The chest-deep water compresses these waders tightly around my legs and waist. I hold my elbows out at head-level and cautiously make way towards fishier water. On this cold December day, getting wet would promptly sour the outing. It’s a bit of a gamble but making the transition improves my odds of hooking a steelhead as they migrate up river, all the way from Lake Michigan. Today’s time is especially meaningful, and a fish to take home would be a cherry-on-top. I’m getting married next week to a girl who’s go me all wrapped up and tangled in love. She’s the reason for the homecoming. After a spending the previous year out-of-state, I’m home so we can be with friends & family in the days leading up to our wedding. The two of us will be heading back out to Denver in a couple weeks to start our married life there. This afternoon I’m fishing 6th street below the dam, in downtown Grand Rapids. Today’s more about reflection than anything, so what a better place to visit than to check-in at the old stomping grounds?
When I was a little kid growing up in Jenison MI, my dad was often out of town on business. At the time I didn’t know any better, but he was doing something important. In the early 80’s, telecom giant AT&T was forced by the courts to open up it’s monopoly to new competition. Michigan Bell was still the biggest long-distance provider, but this old sheriff-in-town had a rival spawning in the form of a new startup called TeleDial America. My dad was one of the original four men involved, which would later grow to become a much larger company, operating under the name US Signal. He worked 70+ hour weeks when he was home, and that wasn’t very often.
When he was home however, we did a lot of playing outside. I can remember playing catch in the front yard with him and either one of my sisters or friends. “Pickle” was our favorite, when we’d simulate a runner over-stepping second and getting caught up between the bases, forced to outrun or outwit the second & third basemen. In our case, the runner would have to cross the imaginary plane past the thrower or tagger on either side of the huge blue spruce or the driveway. It was a yellow, 4 bedroom ranch on Greenridge. I can still smell the fresh cut grass in that front yard. On the milder fall days where tee shirts could be worn comfortably, or “indian summer” days as we called them, the high school marching band would be practicing down the road. If I close my eyes, I can still hear the the brass playing over snare drums while running and laughing with my pops. I also remember him taking me fishing a few times.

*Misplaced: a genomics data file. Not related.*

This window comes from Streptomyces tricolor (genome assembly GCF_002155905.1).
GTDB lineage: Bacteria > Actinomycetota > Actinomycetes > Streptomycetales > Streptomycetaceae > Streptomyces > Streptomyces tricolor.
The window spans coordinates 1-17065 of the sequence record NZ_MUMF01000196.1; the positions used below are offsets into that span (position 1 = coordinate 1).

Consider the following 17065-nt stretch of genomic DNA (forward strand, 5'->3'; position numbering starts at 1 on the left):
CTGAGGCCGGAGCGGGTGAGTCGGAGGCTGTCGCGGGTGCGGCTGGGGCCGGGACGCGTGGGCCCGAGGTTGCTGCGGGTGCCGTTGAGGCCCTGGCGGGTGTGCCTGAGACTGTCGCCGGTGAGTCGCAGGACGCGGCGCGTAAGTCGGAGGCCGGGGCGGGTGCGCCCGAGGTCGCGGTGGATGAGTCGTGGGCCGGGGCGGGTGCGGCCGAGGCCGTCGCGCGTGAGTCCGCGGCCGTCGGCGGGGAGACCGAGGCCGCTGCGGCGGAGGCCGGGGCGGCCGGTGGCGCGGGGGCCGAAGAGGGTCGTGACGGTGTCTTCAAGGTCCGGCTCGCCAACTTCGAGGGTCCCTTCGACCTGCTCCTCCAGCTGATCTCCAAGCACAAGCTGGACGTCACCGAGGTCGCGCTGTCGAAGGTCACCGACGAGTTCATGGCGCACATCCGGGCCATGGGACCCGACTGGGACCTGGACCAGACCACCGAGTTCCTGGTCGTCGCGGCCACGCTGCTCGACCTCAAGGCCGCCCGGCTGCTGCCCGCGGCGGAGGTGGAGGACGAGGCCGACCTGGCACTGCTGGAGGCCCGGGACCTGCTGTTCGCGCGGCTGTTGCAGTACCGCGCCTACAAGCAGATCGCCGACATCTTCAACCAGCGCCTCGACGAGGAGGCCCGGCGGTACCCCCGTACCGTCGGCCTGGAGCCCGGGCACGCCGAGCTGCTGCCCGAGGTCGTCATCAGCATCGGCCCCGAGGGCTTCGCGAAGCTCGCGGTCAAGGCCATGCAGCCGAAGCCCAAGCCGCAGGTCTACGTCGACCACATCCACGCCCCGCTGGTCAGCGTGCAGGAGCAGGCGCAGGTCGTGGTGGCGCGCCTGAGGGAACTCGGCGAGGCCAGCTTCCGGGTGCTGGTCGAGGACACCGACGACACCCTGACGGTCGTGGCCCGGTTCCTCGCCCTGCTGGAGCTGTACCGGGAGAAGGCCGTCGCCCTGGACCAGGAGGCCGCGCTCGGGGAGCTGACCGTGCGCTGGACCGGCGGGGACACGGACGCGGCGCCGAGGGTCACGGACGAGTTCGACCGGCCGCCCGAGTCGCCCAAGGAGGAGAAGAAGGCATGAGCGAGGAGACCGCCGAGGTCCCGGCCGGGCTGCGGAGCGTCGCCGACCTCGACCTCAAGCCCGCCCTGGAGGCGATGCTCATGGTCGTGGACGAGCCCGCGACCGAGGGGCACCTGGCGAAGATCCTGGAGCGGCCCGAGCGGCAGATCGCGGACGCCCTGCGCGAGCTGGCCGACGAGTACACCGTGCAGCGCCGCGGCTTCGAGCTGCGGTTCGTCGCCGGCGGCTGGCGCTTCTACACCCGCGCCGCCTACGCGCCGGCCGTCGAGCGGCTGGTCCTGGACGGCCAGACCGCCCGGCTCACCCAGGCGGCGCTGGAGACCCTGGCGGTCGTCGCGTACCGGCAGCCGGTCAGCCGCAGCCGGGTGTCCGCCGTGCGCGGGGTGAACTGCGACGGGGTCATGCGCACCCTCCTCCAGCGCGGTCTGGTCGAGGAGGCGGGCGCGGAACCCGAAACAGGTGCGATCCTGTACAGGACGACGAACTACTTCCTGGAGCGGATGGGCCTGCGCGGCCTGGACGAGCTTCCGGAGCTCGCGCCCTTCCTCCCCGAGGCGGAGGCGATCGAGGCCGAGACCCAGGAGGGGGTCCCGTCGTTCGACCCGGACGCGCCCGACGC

Two of these memories stand out from the others. The time he took me to Maplewood park in Georgetown Township to fish for bluegills or whatever would bite. I remember thinking we’d never be able to make the jump from the bank to the concrete storm sewer grate which stood several feet into the water. Dad grabbed me up into his arms and leaped out there, he’s 6’6″, and it was probably less of an ordeal for him than me. Anyways, it was cold, windy and rainy. Not that it’s of primary importance, but I don’t remember if we caught anything.
The second time he took me fishing was with Blake Forslund of Grand Rapids’ furniture maker Carl Forslund and Sons. Also on the trip was Blake’s brother Carl, and his grandson Mark. We booked a charter captained by Jim Bennett, and I was said to have been quite a handful. An un-diagnosed case of attention deficit would later become an explaination for my having grabbed every rod and setting the hook to every fish which struck. Sometimes this meant I would try to reel in two fish simultaneously, while my gallery onlookers – 7 grown men, stood by in awe watching a little 5 year old take a shot at running the entire operation. I remember catching a bunch of Coho’s that day, and beating the daylights out of every legal fish we landed before tossing them into the cooler like a seasoned pro. I thought I was the Gorton’s Fisherman.